Audiolab 6000CDT Review

While inexpensive DACs are a dime a dozen, excellent Compact Disc transporters are hard to come by. Given that there are billions of CDs in circulation, you’d assume there would be a demand for new silver disc spinners, even though new music sales are down in this format. The Audiolab 6000CDT is a £379 integrated amplifier designed to complement the company’s outstanding 6000A integrated amplifier. This silver disc spinner is compact, inconspicuous, and slinky to use, as well as sounding fantastic. It’s well worth considering if you have a nice DAC of any kind.

The 6000CDT has obviously been developed on a budget, but it has been done so in a really sensible way. The lesser series gets painted steel casework and a less expensive display instead of the nicely finished aluminium of the more expensive 8300CD. Its dimensions are 445 x 65.5 x 300mm, and it weighs 5.4kg. It looks sharp, modern, and purposeful whether you choose the silver or black finish. Even better, the smooth slot-loading CD mechanism doesn’t sound like it’s about to blow up whenever a disc is inserted or ejected. The display is clear and informative, and the transport functions are controlled by a row of buttons. The machine is a joy to use because everything is so straightforward and intuitive.

The machine, which is housed in its own electromagnetically insulated shell, has the same transport mechanism as Audiolab’s flagship 8300CD silver disc spinner. It contains a read-ahead digital buffer to prevent disc read failures, and the master clock is regulated by a temperature-compensated crystal oscillator, resulting in very low jitter claims. A differential line driver feeds the coaxial output for a high-quality digital datastream. It has an optical TOSLINK and digital coaxial output on the back, as well as trigger plugs, an IEC power in, and a main power switch. The device consumes 15 watts when in operation and less than 0.5 watts when in standby mode, according to Audiolab.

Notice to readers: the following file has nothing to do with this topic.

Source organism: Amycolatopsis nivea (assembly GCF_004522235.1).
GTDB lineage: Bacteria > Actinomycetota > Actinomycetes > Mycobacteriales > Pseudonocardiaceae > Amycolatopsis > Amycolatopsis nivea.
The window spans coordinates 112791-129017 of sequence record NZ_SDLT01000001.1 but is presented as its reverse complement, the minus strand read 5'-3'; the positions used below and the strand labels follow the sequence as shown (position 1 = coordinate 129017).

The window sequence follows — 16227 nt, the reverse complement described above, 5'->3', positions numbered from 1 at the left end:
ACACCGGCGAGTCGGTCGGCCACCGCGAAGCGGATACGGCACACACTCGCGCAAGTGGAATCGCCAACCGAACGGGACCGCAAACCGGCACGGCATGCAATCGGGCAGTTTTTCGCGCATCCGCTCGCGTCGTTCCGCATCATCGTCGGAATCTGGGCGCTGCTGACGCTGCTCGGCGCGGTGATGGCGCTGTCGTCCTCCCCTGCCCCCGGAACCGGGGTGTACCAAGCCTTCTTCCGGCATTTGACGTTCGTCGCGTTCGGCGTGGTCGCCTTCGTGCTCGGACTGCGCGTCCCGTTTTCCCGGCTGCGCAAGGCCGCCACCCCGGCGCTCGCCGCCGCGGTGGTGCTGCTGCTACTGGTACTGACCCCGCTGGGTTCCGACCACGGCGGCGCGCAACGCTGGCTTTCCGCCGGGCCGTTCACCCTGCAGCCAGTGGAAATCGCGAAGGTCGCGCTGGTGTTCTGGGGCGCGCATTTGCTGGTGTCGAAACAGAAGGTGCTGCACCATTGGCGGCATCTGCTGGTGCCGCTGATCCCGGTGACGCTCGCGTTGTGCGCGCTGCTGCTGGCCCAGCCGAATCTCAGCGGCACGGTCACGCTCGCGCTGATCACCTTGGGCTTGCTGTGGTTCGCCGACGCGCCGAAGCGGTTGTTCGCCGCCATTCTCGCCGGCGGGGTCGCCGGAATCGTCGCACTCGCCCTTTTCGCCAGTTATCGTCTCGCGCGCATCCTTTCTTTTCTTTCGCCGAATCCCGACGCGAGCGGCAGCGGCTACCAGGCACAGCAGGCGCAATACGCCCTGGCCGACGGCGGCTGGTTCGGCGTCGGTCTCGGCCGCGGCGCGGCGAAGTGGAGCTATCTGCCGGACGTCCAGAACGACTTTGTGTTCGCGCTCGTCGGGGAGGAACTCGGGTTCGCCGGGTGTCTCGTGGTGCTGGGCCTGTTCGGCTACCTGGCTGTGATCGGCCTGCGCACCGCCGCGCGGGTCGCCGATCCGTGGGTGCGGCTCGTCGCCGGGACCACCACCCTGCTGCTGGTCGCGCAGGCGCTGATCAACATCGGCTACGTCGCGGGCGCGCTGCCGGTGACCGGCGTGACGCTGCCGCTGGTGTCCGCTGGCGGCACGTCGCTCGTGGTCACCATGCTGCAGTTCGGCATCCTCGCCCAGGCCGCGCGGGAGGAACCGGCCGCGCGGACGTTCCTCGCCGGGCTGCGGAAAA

Some aficionados may still believe that “a bit is a bit” and that all CD transfers sound the same, but this has never been my experience. Jitter, as well as insufficient mechanical isolation and the quality of the power supplies and digital outputs, appear to have a subtle effect on the sound. The 6000CDT isn’t the best digital disc spinner I’ve ever heard, but it’s excellent value for money and performs admirably. It effortlessly loads discs, is quiet while doing so, and then quickly reads the CD’s Table of Contents. After that, it provides quick track access — not quite on par with a Sony from the 1980s, but far superior than the wheezy, whining DVD-ROM drives seen in many recent Compact Disc players.

Its sound staging was another amazing feature. Change’s Lover’s Holiday, a wonderful late-seventies soul/funk song, was delivered with tremendous scope and spaciousness. When I used more high-end DACs to partner it, the instruments were exactly situated in the stereo mix, and there was a considerable level of depth perspective as well. The Audiolab appeared to have a lot of control, putting out a well-organized recorded acoustic with everything in its proper place and properly separated from the rest of the mix. Higher-end transports perform better in absolute terms, with a true ‘out of the box’ feel, but this was still outstanding.

It’s also a good performer in terms of rhythm and dynamics. The 6000CDT offered a dynamic and exciting sound with Rush’s Red Barchetta, with a lot going on within the broad three-dimensional canvas. The powerful bass guitar was very noticeable here, accompanied with the drummer’s outstanding pan rolls and sweeps, all of which were precisely metronomic. This transport does indeed provide a clean, precise sound with a controlled yet insightful character that was a lot of joy to listen to during the audition. More expensive designs have more grip and punch in the bass, but this isn’t a slouch. I liked the crisp and delicate yet detailed hi-hat and ride cymbal work at the other end of the frequency range. The Audiolab 6000CDT is thus a CD transport bargain – a high-quality device at a price that often doesn’t get you much.